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Sun Feb 21, 2016, 03:56 PM

Corporate reformers wreck public schools


Both parties embrace all the wrong education reform ideas. Why is it so hard to invest in kids and teachers?
NIKHIL GOYAL

When Barack Obama was elected president of the United States in November 2008, I was grinding my way through the eighth grade, my final year at John F. Kennedy Middle School before I was to move up to high school. While I followed the election closely, the candidates’ positions on education policy weren’t of much interest to me. And at the time, I didn’t give any thought to how my school experience could be different.

Among many progressives and liberals, there were flickers of hope that Obama’s election signaled the prospect that his presidency would lead to the reversal of the No Child Left Behind Act and Bush-era policies. It sure seemed that way once he named Stanford professor and NCLB critic Linda Darling-Hammond to head his transition’s education policy team.

But then in December 2008, any remaining optimism suddenly vanished. The president-elect appointed the CEO of Chicago Public Schools and his friend (and basketball pal) Arne Duncan to the post of secretary of education. A report by the Broad Foundation, a group that has financed anti– public education reforms, noted that Obama’s election and the appointment of Duncan “marked the pinnacle of hope for our work in education reform. In many ways, we feel the stars have finally aligned.”

As head of Chicago schools, Duncan shook up the system—in a disturbing manner. He bounced kids around from school to school to make it appear as though schools were “turning around.” He did not confront the effect of poverty on learning in a city system where 80 percent of schoolchildren live below the poverty line. He dumbed down standards, misleading the public when he pronounced that test scores had improved. He shuttered “failing” schools, replacing neighborhood schools with charters, often financed and run by fat cats and corporations. This is the man Obama put his faith in to run the Department of Education of the most powerful nation in the world.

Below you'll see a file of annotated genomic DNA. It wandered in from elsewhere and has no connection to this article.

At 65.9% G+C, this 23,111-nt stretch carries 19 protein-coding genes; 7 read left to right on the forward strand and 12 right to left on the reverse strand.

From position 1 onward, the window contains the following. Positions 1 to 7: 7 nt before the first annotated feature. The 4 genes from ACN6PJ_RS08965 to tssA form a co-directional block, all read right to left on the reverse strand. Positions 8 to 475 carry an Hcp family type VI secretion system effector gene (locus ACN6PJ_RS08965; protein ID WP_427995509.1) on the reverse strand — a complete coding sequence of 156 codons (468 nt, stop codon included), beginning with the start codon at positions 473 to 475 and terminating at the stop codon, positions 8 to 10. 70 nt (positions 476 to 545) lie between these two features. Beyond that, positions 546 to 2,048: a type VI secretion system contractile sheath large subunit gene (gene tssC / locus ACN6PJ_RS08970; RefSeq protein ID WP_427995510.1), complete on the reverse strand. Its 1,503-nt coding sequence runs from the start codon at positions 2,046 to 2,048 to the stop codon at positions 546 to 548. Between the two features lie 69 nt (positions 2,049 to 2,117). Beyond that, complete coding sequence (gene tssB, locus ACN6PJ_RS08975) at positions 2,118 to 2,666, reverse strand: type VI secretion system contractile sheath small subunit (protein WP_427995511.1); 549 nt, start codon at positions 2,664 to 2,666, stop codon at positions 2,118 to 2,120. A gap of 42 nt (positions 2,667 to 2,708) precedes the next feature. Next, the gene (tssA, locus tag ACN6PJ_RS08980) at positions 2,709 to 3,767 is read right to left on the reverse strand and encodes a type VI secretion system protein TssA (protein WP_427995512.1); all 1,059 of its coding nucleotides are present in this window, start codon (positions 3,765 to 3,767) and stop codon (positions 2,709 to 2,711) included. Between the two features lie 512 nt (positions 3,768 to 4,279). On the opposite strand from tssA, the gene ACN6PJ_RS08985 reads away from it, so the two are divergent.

more

http://www.salon.com/2016/02/21/corporate_reformers_wreck_public_schools_billionaire_foundations_and_wall_street_financiers_are_not_out_to_help_your_kids_learn/

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Arrow 3 replies Author Time Post
Reply Corporate reformers wreck public schools (Original post)
n2doc Feb 2016 OP
abelenkpe Feb 2016 #1
DirkGently Feb 2016 #2
elleng Feb 2016 #3

Response to n2doc (Original post)

Sun Feb 21, 2016, 04:20 PM

1. K&R

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Response to n2doc (Original post)

Sun Feb 21, 2016, 04:37 PM

2. The profit model doesn't work outside of widget-making.


Kids aren't widgets. Wars aren't widgets. Prisoners. Medical patients. Anything that matters more than which car or sweater people are going to buy, basically.

Putting money first just doesn't fit with critical societal goals like health, safety, or education. It's pretty obvious why people like Duncan and Jeb Bush and Michelle Rhee like to argue that it does -- they have friends waiting to cash in.

But at some point, after Halliburton has electrocuted enough military service people in the shower, or enough judges have been caught sending children to boot camp for kickbacks, or enough people have died because they can't afford decent medical care, MAYBE we'll all catch on?

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Response to n2doc (Original post)

Sun Feb 21, 2016, 04:56 PM

3. True and utterly tragic, for ALL of us!

My favorite candidate for Edu Sec when PrezO was selecting was, and still is, was among the prominent Obama campaign advisers on education Stanford University professor Linda Darling-Hammond.

She is the Charles E. Ducommun Professor of Education at the Stanford Graduate School of Education, where she launched the School Redesign Network, the Stanford Educational Leadership Institute, and the Stanford Center for Opportunity Policy in Education. Darling-Hammond is author or editor of more than a dozen books and more than 300 articles on education policy and practice. Her work focuses on school restructuring, teacher education, and educational equity. She was education advisor to Barack Obama's presidential campaign [1][2] and was reportedly among candidates for United States Secretary of Education in the Obama administration.[3] She was awarded the 2012 Grawemeyer Award for Education from the University of Louisville.[4]

https://en.wikipedia.org/wiki/Linda_Darling-Hammond

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